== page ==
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Fungai Ndemera

Founder and CEO, CheckUp Health

A new, NHS Digital-approved, multilingual one-stop hybrid care platform that allows its users to book video and online consultations, monitor personal health indicators, and much more right on their devices. 

Fungai Ndemera, Founder and CEO of CheckUp Health, is filled with personal motivation for improving patient access to primary healthcare. “My father and my father-in-law both died from undiagnosed diabetes. Knowing that an early diagnosis would have likely saved their lives makes me want to ensure that does not happen to other patients.”

Enhancing access to care

Her new digital health app, which is in the pilot stage is trying to improve equity of access to appointments, something she feels is lacking currently. “Take the introduction of the NHS app. It’s supposed to be for everyone, but it is only available to people who can read and write English; and to people who can type.” She believes she has filled that gap. “It is currently in six languages but by the end of the pilot we’d like it to be in 20 languages.”

Knowing that an early diagnosis would have likely saved their lives makes me want to ensure that does not happen to other patients.

Using AI to combat cultural insensitivities.

Ndemera believes that the app, in time, can use artificial intelligence to proactively support better solutions to cultural sensitivities. By, say, connecting Muslim women with female doctors who understand their culture, particularly on personal matters like gynaecology. “By getting rid of barriers, we can improve access to health support, and at the same time help to increase resilience in the system, by reducing appointment cancellations.”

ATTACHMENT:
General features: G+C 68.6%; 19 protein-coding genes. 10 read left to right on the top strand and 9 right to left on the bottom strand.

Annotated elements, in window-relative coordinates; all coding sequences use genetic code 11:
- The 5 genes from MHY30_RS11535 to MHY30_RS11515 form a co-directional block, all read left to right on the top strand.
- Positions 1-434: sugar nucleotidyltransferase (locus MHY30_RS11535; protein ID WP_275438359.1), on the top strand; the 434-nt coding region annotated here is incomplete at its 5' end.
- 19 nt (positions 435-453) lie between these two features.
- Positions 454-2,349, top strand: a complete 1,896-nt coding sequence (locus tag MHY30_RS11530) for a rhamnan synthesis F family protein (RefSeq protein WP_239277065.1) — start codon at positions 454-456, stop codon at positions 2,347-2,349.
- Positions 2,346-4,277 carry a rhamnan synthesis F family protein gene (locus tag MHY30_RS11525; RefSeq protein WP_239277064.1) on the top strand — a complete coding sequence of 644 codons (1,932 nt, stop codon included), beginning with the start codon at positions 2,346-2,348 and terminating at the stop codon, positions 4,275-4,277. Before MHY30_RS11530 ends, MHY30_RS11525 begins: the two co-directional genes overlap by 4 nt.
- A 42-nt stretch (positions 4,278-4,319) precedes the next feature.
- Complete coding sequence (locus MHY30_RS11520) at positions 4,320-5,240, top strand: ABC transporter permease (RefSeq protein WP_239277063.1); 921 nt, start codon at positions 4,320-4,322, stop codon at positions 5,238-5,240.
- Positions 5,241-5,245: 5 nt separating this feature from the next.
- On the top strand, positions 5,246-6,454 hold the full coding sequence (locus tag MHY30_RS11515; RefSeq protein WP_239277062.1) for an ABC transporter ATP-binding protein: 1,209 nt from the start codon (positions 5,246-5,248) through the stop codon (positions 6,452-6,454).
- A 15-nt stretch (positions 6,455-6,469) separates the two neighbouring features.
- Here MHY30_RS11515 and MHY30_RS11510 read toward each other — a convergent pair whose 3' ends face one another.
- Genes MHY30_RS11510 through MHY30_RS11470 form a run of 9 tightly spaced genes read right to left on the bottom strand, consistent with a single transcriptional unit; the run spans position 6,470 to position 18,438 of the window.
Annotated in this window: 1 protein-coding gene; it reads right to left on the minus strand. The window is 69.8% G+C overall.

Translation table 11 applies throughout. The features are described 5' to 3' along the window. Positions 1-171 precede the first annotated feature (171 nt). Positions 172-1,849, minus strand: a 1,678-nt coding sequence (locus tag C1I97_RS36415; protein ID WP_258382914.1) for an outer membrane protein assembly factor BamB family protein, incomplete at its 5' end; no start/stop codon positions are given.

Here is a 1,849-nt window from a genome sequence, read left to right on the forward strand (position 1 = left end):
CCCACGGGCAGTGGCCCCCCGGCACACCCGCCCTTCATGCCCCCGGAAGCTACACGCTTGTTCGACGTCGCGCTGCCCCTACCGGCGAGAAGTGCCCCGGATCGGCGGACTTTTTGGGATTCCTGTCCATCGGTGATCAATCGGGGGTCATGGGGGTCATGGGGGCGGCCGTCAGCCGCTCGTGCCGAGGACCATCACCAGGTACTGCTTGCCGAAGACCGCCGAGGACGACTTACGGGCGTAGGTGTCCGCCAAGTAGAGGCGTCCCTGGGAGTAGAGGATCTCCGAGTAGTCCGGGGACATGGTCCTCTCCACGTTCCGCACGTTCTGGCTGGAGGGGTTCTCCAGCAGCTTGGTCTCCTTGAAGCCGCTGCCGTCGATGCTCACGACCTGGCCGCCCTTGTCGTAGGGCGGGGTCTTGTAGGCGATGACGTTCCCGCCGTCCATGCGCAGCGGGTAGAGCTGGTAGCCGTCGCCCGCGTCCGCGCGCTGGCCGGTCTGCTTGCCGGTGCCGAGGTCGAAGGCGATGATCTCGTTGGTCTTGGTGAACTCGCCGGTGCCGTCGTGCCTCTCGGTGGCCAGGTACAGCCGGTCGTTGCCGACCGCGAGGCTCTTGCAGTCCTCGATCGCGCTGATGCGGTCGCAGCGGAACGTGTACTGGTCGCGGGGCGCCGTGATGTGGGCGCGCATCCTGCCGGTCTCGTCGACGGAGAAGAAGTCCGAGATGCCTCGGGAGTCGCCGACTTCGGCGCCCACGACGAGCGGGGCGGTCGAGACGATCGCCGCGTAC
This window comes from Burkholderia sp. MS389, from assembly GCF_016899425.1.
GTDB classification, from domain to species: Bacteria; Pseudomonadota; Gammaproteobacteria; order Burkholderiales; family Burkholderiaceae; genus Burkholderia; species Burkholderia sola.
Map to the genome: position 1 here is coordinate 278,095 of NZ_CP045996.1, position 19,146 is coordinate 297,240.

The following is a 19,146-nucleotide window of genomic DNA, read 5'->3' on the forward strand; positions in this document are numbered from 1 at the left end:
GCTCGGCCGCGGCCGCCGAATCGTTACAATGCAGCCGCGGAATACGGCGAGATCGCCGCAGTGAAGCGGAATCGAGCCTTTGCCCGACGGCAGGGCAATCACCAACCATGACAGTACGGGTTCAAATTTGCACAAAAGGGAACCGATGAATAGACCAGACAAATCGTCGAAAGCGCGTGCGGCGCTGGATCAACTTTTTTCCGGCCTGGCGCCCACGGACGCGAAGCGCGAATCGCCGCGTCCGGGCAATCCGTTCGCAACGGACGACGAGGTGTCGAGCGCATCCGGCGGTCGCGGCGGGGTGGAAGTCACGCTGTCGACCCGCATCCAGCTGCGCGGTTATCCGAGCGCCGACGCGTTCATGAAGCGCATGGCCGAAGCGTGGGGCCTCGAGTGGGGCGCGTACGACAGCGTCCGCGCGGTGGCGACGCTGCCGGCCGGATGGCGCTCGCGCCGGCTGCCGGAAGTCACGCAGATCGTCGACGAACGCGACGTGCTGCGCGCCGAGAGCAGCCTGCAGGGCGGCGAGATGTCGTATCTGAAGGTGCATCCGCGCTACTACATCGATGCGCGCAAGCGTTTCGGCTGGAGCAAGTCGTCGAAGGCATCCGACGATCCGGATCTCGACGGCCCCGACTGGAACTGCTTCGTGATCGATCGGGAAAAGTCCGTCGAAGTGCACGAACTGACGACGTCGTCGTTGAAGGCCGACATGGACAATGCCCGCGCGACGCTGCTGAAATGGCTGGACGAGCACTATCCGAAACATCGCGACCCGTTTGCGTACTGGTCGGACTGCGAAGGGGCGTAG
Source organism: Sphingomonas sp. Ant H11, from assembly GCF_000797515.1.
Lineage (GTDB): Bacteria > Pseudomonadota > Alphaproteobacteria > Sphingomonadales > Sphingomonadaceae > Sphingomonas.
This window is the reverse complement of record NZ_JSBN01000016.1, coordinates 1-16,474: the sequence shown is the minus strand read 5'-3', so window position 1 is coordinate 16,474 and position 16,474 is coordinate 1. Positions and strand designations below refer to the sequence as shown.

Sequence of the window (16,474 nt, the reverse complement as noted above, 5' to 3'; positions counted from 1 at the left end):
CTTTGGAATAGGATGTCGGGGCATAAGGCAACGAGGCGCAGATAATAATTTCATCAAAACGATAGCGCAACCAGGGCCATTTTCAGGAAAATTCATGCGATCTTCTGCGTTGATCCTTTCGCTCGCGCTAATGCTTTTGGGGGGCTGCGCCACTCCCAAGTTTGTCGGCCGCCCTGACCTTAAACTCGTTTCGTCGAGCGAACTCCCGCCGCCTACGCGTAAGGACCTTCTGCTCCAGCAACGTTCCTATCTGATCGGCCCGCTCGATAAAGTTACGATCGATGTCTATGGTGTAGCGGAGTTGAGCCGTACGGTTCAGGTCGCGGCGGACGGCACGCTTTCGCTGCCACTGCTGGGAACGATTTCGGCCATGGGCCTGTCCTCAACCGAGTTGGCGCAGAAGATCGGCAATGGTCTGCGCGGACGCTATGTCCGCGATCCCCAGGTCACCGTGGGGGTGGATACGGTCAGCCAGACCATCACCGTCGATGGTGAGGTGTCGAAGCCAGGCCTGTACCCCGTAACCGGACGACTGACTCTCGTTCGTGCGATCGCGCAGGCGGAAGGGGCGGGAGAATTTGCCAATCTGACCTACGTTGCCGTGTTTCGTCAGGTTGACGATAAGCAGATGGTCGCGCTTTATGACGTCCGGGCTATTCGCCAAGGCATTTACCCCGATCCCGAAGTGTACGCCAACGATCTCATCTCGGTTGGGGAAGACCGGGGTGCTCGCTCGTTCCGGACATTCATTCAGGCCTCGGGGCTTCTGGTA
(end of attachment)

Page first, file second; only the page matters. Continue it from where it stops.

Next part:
Deep-rooted lack of trust

Research for the app’s pilot revealed some hard truths: “We did a pilot when black people were dying the most from Covid, compared to their white counterparts. Our aim was to support people who are diabetic and have hypertension to manage their health at home. We ended up having 500 patients sign up for the project. One of the key outcomes of that report was that people don’t trust the system. They don’t trust what the centre is communicating. Some of that is for historical reasons. But it also comes from the centre’s attitude that certain members of society are ‘hard to reach’. I really believe that by making digital technology accessible to all, health leaders will enable better accessibility to healthcare and improve health outcomes across society.”

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